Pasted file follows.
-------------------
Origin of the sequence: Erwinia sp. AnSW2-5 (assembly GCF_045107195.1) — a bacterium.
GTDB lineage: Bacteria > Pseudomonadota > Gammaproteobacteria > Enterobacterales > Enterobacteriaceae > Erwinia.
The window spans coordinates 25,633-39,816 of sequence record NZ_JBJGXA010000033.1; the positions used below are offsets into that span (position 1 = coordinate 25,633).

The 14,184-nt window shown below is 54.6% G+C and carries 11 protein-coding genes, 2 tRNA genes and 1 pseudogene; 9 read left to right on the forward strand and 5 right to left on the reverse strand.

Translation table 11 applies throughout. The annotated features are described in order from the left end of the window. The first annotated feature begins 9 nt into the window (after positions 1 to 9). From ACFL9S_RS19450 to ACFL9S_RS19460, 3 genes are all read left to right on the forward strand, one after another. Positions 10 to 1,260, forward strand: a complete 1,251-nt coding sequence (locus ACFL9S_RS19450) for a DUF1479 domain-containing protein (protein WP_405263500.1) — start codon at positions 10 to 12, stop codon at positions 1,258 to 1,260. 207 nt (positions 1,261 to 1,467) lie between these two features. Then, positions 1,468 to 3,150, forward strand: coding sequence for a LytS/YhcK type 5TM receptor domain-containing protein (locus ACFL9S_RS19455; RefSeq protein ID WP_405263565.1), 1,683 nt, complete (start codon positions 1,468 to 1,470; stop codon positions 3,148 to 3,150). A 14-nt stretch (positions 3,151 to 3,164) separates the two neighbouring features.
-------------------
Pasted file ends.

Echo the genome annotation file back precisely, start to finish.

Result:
Origin of the sequence: Erwinia sp. AnSW2-5 (assembly GCF_045107195.1) — a bacterium.
GTDB lineage: Bacteria > Pseudomonadota > Gammaproteobacteria > Enterobacterales > Enterobacteriaceae > Erwinia.
The window spans coordinates 25,633-39,816 of sequence record NZ_JBJGXA010000033.1; the positions used below are offsets into that span (position 1 = coordinate 25,633).

The 14,184-nt window shown below is 54.6% G+C and carries 11 protein-coding genes, 2 tRNA genes and 1 pseudogene; 9 read left to right on the forward strand and 5 right to left on the reverse strand.

Translation table 11 applies throughout. The annotated features are described in order from the left end of the window. The first annotated feature begins 9 nt into the window (after positions 1 to 9). From ACFL9S_RS19450 to ACFL9S_RS19460, 3 genes are all read left to right on the forward strand, one after another. Positions 10 to 1,260, forward strand: a complete 1,251-nt coding sequence (locus ACFL9S_RS19450) for a DUF1479 domain-containing protein (protein WP_405263500.1) — start codon at positions 10 to 12, stop codon at positions 1,258 to 1,260. 207 nt (positions 1,261 to 1,467) lie between these two features. Then, positions 1,468 to 3,150, forward strand: coding sequence for a LytS/YhcK type 5TM receptor domain-containing protein (locus ACFL9S_RS19455; RefSeq protein ID WP_405263565.1), 1,683 nt, complete (start codon positions 1,468 to 1,470; stop codon positions 3,148 to 3,150). A 14-nt stretch (positions 3,151 to 3,164) separates the two neighbouring features.